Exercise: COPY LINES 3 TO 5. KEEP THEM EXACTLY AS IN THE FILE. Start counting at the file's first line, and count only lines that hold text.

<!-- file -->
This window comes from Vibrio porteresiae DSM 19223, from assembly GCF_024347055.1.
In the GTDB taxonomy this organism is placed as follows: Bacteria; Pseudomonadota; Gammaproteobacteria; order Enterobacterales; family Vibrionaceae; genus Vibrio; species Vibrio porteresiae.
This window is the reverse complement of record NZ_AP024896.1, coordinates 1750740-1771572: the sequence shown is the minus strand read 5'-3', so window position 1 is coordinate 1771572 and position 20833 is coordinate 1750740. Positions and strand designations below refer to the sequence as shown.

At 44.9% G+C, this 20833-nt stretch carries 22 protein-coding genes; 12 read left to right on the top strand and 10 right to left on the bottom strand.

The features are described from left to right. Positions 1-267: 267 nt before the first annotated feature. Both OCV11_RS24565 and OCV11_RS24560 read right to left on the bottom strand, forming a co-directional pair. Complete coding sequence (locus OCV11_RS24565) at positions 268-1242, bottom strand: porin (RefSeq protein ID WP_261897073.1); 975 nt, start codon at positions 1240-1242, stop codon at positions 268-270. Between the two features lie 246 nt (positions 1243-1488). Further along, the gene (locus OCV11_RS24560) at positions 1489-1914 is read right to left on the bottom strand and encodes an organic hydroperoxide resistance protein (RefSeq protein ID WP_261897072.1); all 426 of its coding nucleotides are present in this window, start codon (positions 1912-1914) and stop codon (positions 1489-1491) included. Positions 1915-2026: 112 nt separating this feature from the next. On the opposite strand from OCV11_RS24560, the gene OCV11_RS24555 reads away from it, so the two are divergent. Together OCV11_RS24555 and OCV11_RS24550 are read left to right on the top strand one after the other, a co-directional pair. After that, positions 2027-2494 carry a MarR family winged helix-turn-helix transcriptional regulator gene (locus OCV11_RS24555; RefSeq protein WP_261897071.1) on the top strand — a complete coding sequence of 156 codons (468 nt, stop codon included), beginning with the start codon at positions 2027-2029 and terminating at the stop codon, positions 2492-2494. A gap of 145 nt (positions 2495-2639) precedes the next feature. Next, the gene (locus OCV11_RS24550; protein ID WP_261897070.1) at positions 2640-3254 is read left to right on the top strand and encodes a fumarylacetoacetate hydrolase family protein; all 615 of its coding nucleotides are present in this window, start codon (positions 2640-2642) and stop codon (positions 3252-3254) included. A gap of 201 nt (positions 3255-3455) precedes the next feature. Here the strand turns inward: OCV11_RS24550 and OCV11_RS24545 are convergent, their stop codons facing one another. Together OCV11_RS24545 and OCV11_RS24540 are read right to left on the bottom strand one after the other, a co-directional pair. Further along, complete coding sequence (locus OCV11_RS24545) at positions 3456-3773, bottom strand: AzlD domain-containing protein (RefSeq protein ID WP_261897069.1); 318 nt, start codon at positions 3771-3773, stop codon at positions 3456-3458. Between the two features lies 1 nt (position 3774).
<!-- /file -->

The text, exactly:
This window is the reverse complement of record NZ_AP024896.1, coordinates 1750740-1771572: the sequence shown is the minus strand read 5'-3', so window position 1 is coordinate 1771572 and position 20833 is coordinate 1750740. Positions and strand designations below refer to the sequence as shown.

At 44.9% G+C, this 20833-nt stretch carries 22 protein-coding genes; 12 read left to right on the top strand and 10 right to left on the bottom strand.

The features are described from left to right. Positions 1-267: 267 nt before the first annotated feature. Both OCV11_RS24565 and OCV11_RS24560 read right to left on the bottom strand, forming a co-directional pair. Complete coding sequence (locus OCV11_RS24565) at positions 268-1242, bottom strand: porin (RefSeq protein ID WP_261897073.1); 975 nt, start codon at positions 1240-1242, stop codon at positions 268-270. Between the two features lie 246 nt (positions 1243-1488). Further along, the gene (locus OCV11_RS24560) at positions 1489-1914 is read right to left on the bottom strand and encodes an organic hydroperoxide resistance protein (RefSeq protein ID WP_261897072.1); all 426 of its coding nucleotides are present in this window, start codon (positions 1912-1914) and stop codon (positions 1489-1491) included. Positions 1915-2026: 112 nt separating this feature from the next. On the opposite strand from OCV11_RS24560, the gene OCV11_RS24555 reads away from it, so the two are divergent. Together OCV11_RS24555 and OCV11_RS24550 are read left to right on the top strand one after the other, a co-directional pair. After that, positions 2027-2494 carry a MarR family winged helix-turn-helix transcriptional regulator gene (locus OCV11_RS24555; RefSeq protein WP_261897071.1) on the top strand — a complete coding sequence of 156 codons (468 nt, stop codon included), beginning with the start codon at positions 2027-2029 and terminating at the stop codon, positions 2492-2494. A gap of 145 nt (positions 2495-2639) precedes the next feature. Next, the gene (locus OCV11_RS24550; protein ID WP_261897070.1) at positions 2640-3254 is read left to right on the top strand and encodes a fumarylacetoacetate hydrolase family protein; all 615 of its coding nucleotides are present in this window, start codon (positions 2640-2642) and stop codon (positions 3252-3254) included. A gap of 201 nt (positions 3255-3455) precedes the next feature. Here the strand turns inward: OCV11_RS24550 and OCV11_RS24545 are convergent, their stop codons facing one another. Together OCV11_RS24545 and OCV11_RS24540 are read right to left on the bottom strand one after the other, a co-directional pair. Further along, complete coding sequence (locus OCV11_RS24545) at positions 3456-3773, bottom strand: AzlD domain-containing protein (RefSeq protein ID WP_261897069.1); 318 nt, start codon at positions 3771-3773, stop codon at positions 3456-3458. Between the two features lies 1 nt (position 3774).